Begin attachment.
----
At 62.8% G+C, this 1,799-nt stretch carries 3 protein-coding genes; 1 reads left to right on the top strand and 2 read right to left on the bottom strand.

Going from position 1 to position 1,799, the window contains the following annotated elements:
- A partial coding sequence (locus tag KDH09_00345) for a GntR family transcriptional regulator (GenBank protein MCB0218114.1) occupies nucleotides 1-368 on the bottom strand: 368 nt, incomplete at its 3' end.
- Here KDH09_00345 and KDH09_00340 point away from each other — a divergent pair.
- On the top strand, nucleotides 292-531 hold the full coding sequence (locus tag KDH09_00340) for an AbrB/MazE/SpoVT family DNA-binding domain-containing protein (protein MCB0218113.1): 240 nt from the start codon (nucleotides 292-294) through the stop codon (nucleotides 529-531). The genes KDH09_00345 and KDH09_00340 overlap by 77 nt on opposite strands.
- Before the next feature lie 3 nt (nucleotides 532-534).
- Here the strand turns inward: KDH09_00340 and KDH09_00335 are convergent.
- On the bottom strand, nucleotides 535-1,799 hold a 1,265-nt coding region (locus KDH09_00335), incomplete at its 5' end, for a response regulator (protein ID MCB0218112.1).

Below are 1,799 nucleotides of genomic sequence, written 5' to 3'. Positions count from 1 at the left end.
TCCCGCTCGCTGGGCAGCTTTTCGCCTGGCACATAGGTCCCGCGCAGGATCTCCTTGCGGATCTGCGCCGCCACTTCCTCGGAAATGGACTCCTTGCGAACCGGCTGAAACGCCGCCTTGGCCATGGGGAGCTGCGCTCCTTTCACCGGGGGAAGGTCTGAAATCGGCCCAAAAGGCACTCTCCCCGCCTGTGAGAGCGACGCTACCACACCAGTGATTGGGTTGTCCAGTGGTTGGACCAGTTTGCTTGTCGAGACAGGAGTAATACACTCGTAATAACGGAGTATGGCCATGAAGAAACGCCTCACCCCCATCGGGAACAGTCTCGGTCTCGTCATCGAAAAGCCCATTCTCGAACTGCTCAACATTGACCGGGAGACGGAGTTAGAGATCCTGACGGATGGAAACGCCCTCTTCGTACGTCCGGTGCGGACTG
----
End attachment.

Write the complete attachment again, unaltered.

At 62.8% G+C, this 1,799-nt stretch carries 3 protein-coding genes; 1 reads left to right on the top strand and 2 read right to left on the bottom strand.

Going from position 1 to position 1,799, the window contains the following annotated elements:
- A partial coding sequence (locus tag KDH09_00345) for a GntR family transcriptional regulator (GenBank protein MCB0218114.1) occupies nucleotides 1-368 on the bottom strand: 368 nt, incomplete at its 3' end.
- Here KDH09_00345 and KDH09_00340 point away from each other — a divergent pair.
- On the top strand, nucleotides 292-531 hold the full coding sequence (locus tag KDH09_00340) for an AbrB/MazE/SpoVT family DNA-binding domain-containing protein (protein MCB0218113.1): 240 nt from the start codon (nucleotides 292-294) through the stop codon (nucleotides 529-531). The genes KDH09_00345 and KDH09_00340 overlap by 77 nt on opposite strands.
- Before the next feature lie 3 nt (nucleotides 532-534).
- Here the strand turns inward: KDH09_00340 and KDH09_00335 are convergent.
- On the bottom strand, nucleotides 535-1,799 hold a 1,265-nt coding region (locus KDH09_00335), incomplete at its 5' end, for a response regulator (protein ID MCB0218112.1).

Below are 1,799 nucleotides of genomic sequence, written 5' to 3'. Positions count from 1 at the left end.
TCCCGCTCGCTGGGCAGCTTTTCGCCTGGCACATAGGTCCCGCGCAGGATCTCCTTGCGGATCTGCGCCGCCACTTCCTCGGAAATGGACTCCTTGCGAACCGGCTGAAACGCCGCCTTGGCCATGGGGAGCTGCGCTCCTTTCACCGGGGGAAGGTCTGAAATCGGCCCAAAAGGCACTCTCCCCGCCTGTGAGAGCGACGCTACCACACCAGTGATTGGGTTGTCCAGTGGTTGGACCAGTTTGCTTGTCGAGACAGGAGTAATACACTCGTAATAACGGAGTATGGCCATGAAGAAACGCCTCACCCCCATCGGGAACAGTCTCGGTCTCGTCATCGAAAAGCCCATTCTCGAACTGCTCAACATTGACCGGGAGACGGAGTTAGAGATCCTGACGGATGGAAACGCCCTCTTCGTACGTCCGGTGCGGACTG